Unfinished Continues At The Biennale In Venice
Our tour de force through Europe rediscovering regional architecture continues with a get-together at the Serbian Pavilion of the XIV Venice Biennale of Architecture on 25 October - time to take stock.
So far we have meet three generations of architects from Slovenia, the Czech Republic, Serbia, Austria, Slovakia, Macedonia, Bosnia and Herzegovina, Kosovo, Albania and Montenegro. Further meetings in Estonia, Portugal, Italy are up our sleeves.
Unfinished was conceived as a conversation about the legacy of architecture embedded in the local context. Since April of this year we travel through Europe to engage architects from different countries in public talks: uncovering forgotten architectural gems, discussing perceived failures and trying to trace the evolution of local architectural practice from the early 20th century to the present. To do this we have worked togehter with architecture institutions all over Europe.
The first country of our tour was Slovenia where we met at the Museum of Architecture and Design in Ljubljana. Slovenia saw many architectural changes in the 1990s the period of the so called ‘Six-Pack Architects’, which introduced concepts from international schools like the Berlage or AA where a whole generation of Slovenian architects had studied. The web portal Trajekt made architecture accessible to a younger scene. At the same time the educational system in Ljubljana was still under the strong influence of its godfather, the turn-of-the-twentieth-century Slovenian architect Jože Plečnik who, together with his disciples, was responsible for building most of modern Ljubljana leading to an interesting but largely unresolved clash of ideas.
Our next stop was the Czech Republic where the perceived generation gap between architects who practised mostly during the communist times and later generations resulted in the severing of older roots.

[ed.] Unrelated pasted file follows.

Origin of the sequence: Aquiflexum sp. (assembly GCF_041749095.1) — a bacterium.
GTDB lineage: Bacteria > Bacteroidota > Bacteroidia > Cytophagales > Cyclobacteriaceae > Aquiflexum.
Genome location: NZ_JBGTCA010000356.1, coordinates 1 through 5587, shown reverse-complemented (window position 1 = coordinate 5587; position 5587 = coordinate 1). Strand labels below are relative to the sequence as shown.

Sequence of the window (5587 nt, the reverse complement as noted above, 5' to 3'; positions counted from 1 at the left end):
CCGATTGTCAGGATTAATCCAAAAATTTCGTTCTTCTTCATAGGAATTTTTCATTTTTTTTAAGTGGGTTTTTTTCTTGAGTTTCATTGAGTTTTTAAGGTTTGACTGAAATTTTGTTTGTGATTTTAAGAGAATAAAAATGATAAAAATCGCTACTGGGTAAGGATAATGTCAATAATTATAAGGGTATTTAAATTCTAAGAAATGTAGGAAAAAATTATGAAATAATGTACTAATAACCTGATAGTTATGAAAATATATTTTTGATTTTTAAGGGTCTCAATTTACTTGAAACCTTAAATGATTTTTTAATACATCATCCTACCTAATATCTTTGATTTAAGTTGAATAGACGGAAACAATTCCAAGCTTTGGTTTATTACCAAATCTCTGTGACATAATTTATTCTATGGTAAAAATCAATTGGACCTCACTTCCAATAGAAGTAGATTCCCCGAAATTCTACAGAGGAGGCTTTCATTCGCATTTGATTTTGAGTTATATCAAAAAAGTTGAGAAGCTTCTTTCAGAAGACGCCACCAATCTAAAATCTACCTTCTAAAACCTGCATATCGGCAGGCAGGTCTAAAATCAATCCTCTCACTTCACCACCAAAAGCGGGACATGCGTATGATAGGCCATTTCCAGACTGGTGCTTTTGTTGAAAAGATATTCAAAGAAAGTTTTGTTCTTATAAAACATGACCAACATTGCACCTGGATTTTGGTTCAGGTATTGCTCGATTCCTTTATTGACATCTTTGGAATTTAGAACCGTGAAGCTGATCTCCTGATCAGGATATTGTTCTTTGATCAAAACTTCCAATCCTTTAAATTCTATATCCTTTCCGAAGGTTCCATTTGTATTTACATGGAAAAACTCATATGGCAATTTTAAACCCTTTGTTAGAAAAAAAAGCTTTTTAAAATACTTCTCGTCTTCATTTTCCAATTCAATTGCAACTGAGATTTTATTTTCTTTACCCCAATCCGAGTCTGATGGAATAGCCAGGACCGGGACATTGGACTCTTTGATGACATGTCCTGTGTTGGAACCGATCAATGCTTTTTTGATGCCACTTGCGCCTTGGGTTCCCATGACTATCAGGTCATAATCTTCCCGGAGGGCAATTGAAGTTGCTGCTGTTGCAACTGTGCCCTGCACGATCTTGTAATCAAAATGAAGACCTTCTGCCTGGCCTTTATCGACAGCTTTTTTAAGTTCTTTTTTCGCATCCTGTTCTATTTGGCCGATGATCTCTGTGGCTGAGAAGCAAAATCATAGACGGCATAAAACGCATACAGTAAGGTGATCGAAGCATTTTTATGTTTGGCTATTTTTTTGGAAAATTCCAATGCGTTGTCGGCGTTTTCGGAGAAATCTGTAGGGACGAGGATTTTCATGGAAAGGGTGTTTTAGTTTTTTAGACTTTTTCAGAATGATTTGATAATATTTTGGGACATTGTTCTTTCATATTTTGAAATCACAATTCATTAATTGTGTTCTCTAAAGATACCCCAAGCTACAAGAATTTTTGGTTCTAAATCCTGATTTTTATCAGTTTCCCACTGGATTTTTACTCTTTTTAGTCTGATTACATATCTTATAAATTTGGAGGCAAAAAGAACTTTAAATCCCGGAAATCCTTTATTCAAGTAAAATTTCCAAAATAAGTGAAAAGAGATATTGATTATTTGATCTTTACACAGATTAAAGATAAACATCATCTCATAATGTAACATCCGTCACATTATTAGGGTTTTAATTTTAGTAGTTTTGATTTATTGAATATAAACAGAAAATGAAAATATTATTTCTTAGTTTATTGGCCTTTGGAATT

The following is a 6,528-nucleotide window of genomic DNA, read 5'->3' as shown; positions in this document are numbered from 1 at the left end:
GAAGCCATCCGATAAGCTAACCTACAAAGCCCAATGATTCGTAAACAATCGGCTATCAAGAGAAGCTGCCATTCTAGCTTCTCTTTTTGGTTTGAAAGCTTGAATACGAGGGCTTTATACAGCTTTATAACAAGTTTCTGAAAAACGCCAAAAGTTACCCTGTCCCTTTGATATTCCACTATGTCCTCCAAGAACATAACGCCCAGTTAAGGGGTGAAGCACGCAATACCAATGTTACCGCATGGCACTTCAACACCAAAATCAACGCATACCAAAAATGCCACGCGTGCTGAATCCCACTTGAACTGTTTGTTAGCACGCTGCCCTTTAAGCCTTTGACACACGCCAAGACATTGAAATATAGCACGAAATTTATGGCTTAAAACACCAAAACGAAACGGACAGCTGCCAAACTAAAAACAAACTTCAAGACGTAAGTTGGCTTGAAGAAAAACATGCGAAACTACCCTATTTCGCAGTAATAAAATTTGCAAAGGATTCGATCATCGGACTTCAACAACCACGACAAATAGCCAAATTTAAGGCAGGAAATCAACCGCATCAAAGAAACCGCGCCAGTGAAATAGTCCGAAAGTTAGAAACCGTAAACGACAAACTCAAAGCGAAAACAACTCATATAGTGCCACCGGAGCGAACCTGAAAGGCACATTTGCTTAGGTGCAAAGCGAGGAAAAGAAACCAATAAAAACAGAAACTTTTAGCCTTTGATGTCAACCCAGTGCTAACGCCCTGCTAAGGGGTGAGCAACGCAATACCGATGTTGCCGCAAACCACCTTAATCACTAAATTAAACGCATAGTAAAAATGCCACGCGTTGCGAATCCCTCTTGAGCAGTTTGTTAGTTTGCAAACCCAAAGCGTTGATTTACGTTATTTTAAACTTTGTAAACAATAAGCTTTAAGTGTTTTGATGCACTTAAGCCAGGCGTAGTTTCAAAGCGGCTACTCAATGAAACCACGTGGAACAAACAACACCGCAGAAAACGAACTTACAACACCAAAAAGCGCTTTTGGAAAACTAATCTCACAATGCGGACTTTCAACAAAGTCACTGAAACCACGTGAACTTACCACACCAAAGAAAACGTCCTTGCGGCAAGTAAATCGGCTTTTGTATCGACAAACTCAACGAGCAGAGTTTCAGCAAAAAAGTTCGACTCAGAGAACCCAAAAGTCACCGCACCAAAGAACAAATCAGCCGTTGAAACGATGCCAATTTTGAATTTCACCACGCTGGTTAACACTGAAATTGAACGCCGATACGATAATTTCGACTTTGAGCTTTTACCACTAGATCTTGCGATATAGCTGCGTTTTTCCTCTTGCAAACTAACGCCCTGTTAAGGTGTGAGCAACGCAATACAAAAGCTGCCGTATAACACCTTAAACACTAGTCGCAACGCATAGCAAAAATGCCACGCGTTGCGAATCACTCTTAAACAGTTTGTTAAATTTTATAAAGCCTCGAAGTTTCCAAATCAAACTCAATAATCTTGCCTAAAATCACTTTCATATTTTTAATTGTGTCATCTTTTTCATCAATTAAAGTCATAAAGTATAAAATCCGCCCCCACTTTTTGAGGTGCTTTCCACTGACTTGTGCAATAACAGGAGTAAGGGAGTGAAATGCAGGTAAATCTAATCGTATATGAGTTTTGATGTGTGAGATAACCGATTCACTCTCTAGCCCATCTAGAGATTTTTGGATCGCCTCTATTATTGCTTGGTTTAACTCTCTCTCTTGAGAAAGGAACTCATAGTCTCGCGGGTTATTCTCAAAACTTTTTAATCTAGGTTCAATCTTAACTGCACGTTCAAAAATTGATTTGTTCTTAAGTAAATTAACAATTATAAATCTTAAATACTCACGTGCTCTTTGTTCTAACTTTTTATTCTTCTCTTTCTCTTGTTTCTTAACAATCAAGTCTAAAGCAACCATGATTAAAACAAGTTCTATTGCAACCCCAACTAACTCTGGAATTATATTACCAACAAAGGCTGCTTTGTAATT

While exploring the Balkans, first in Belgrade and then in Skopje, Sarajevo and finally in Prishtina the tension between the rising commercialization of space and the heritage of Socialist modernism and the creation of small-scale alternative urban practices becomes apparent. While Serbia’s architectural past draws on the strong influence of Italian rationalism, the golden era of Macedonian architecture harks back to the time after the severe earthquake of 1963. The reconstruction plan by Kenzo Tange after the event and the fruitful discussions which accompanied the re-building of the city are erased today by a construction practice where architecture plays a very limited or no role at all.
In Bosnia and Herzegovina, the book 'Architecture of Bosnia and the Way to Modernity’ from 1957 by the architects Grabrijan and Neidhart and a foreword by Le Corbusier was a trailblazer for the modernist architectural discourse. The authors stress the twofold influence of the region – eastern and western and thus laid the groundwork for the urban plan of Sarajevo which was prepared in the 1960s. However, in Bosnia and Herzegovina its has always been the political elites which created the architectural context, and today improvisations are the substitute for any common design approach.
In Prishtina, Unfinished was organized in conjunction with the Pristina Architecture Week.
In collaboration with the architecture platform Wonderland we took a fresh look at Austria and explored a new theme: future proof. Ecology, which only played a subordinate role in other countries, came to the fore of the discussions. During the last fifteen years a shift towards a sustainable approach beyond common certificates and an inward looking 'green’ industry solution has developed In Austria. Top-down master planning has not fulfilled the promise of a stable and equitable society. The picture of the omniscient architect has been replaced by an eagerness to learn from practices of “non-architects” and by the will to engage in social and ecological matters in order to open and enliven the field.
All these reflections form part of the puzzle which we will try to put together at the Biennale with the help of our different contributors and participating architects. In the run up to Venice, we will explore Montenegro and Albania, but Venice will be the first opportunity to confront all these different local viewpoints. We can’t wait!